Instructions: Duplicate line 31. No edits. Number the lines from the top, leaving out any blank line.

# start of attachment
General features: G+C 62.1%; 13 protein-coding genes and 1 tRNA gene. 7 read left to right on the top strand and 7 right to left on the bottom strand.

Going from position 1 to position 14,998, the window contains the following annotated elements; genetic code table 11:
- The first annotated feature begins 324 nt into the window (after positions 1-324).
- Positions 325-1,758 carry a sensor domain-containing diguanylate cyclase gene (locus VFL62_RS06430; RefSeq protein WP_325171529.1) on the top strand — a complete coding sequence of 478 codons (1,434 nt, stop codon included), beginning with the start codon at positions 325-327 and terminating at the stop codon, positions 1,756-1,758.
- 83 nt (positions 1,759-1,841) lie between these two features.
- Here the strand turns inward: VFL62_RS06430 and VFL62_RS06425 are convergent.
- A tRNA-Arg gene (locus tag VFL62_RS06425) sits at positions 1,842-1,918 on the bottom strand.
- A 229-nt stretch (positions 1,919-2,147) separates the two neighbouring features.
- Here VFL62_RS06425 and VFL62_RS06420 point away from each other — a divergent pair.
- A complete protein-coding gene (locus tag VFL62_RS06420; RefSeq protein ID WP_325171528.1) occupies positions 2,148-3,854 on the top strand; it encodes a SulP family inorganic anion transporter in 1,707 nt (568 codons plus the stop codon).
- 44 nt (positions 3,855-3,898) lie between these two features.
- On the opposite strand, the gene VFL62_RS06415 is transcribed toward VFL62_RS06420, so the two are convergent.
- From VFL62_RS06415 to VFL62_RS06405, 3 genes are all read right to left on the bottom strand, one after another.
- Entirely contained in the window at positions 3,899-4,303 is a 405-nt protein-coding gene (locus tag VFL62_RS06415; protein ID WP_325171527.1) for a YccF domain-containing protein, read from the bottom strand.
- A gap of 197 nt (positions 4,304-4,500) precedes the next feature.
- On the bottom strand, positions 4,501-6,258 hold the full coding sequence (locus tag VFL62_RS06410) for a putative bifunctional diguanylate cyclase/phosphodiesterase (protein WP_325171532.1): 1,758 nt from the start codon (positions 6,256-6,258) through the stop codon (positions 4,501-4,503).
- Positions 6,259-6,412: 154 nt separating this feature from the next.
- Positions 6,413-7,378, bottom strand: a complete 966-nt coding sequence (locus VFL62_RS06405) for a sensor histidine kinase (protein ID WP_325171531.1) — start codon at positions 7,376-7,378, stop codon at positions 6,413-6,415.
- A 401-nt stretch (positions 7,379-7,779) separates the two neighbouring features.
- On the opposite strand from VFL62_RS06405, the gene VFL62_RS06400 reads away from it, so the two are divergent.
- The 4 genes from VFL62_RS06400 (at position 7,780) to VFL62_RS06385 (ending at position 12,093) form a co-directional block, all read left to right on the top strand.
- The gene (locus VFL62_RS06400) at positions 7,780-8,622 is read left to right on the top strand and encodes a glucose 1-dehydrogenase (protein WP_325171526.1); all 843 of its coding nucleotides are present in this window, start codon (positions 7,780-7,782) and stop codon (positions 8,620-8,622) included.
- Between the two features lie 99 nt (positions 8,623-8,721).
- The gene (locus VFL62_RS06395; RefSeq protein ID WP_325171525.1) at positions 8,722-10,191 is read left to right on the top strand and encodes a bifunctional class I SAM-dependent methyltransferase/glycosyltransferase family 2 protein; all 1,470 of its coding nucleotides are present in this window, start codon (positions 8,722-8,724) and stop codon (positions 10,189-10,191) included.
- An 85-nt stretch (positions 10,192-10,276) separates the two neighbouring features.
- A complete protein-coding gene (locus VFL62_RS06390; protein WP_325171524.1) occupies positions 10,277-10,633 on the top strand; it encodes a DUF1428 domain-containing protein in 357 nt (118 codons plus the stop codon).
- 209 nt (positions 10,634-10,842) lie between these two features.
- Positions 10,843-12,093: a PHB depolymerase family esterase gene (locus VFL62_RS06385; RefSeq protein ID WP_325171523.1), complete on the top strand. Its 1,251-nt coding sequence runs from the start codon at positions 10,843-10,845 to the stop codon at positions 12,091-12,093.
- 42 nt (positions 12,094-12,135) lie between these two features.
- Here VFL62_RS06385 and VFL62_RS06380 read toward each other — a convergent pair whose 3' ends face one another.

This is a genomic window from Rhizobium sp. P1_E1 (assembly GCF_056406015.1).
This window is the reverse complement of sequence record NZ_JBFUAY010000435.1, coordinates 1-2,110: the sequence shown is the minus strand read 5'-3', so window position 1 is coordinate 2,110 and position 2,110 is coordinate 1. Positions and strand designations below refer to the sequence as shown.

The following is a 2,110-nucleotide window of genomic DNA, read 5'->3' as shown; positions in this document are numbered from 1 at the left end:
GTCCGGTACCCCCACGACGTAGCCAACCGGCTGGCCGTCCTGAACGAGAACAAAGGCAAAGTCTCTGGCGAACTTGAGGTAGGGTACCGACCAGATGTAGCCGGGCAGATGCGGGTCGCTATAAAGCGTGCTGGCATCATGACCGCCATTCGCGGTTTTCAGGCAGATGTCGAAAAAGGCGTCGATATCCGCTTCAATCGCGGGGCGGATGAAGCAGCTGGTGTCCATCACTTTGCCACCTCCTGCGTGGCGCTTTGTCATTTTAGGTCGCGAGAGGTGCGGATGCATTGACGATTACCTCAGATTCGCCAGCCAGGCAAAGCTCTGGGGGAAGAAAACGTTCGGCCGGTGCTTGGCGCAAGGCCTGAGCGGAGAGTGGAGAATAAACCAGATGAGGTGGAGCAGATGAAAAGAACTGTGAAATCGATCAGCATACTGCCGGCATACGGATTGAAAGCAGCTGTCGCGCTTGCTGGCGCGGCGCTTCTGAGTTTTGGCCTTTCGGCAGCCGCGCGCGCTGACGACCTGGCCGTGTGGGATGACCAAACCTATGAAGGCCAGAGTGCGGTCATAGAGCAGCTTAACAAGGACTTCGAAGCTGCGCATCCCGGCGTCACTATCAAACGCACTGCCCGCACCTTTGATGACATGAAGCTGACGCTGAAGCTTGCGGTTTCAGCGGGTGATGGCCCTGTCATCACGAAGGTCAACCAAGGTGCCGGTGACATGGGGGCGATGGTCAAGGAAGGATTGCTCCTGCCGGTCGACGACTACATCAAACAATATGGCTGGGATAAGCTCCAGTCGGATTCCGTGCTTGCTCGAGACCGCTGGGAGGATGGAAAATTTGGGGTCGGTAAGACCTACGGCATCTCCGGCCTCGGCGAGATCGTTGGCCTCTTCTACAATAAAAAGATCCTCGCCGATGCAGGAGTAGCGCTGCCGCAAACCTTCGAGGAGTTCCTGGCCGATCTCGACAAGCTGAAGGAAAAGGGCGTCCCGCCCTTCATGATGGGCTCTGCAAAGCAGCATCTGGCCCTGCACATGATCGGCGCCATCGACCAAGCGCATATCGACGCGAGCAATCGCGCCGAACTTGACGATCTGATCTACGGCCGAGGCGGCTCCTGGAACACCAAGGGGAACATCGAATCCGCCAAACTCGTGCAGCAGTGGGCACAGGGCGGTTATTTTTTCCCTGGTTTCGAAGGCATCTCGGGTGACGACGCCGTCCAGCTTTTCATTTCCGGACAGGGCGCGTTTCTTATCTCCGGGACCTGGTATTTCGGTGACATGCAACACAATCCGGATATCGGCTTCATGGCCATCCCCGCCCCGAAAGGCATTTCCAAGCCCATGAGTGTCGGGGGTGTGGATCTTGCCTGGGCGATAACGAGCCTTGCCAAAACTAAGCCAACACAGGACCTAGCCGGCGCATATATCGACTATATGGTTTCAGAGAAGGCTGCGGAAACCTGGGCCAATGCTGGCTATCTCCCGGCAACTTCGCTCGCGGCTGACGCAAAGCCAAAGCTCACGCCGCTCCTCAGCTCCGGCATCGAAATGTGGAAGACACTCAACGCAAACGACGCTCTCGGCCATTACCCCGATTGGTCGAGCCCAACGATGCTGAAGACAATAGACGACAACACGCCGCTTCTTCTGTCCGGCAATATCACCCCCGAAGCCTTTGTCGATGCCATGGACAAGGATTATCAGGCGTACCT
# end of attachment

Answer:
This is a genomic window from Rhizobium sp. P1_E1 (assembly GCF_056406015.1).